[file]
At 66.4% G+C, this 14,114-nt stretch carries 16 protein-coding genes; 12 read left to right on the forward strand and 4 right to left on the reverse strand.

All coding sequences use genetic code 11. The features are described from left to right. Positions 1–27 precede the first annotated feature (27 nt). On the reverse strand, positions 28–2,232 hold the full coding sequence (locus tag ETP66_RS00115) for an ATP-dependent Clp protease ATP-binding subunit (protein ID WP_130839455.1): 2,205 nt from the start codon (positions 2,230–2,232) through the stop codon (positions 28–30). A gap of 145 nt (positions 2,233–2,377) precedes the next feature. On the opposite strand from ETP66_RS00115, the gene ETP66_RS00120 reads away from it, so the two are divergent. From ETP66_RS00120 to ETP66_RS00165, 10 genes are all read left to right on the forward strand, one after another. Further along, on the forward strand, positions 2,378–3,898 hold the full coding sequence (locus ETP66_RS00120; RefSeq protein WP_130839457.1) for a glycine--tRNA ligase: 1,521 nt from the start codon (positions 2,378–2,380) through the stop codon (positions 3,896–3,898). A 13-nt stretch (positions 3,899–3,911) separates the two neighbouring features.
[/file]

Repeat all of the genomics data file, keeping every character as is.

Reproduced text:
At 66.4% G+C, this 14,114-nt stretch carries 16 protein-coding genes; 12 read left to right on the forward strand and 4 right to left on the reverse strand.

All coding sequences use genetic code 11. The features are described from left to right. Positions 1–27 precede the first annotated feature (27 nt). On the reverse strand, positions 28–2,232 hold the full coding sequence (locus tag ETP66_RS00115) for an ATP-dependent Clp protease ATP-binding subunit (protein ID WP_130839455.1): 2,205 nt from the start codon (positions 2,230–2,232) through the stop codon (positions 28–30). A gap of 145 nt (positions 2,233–2,377) precedes the next feature. On the opposite strand from ETP66_RS00115, the gene ETP66_RS00120 reads away from it, so the two are divergent. From ETP66_RS00120 to ETP66_RS00165, 10 genes are all read left to right on the forward strand, one after another. Further along, on the forward strand, positions 2,378–3,898 hold the full coding sequence (locus ETP66_RS00120; RefSeq protein WP_130839457.1) for a glycine--tRNA ligase: 1,521 nt from the start codon (positions 2,378–2,380) through the stop codon (positions 3,896–3,898). A 13-nt stretch (positions 3,899–3,911) separates the two neighbouring features.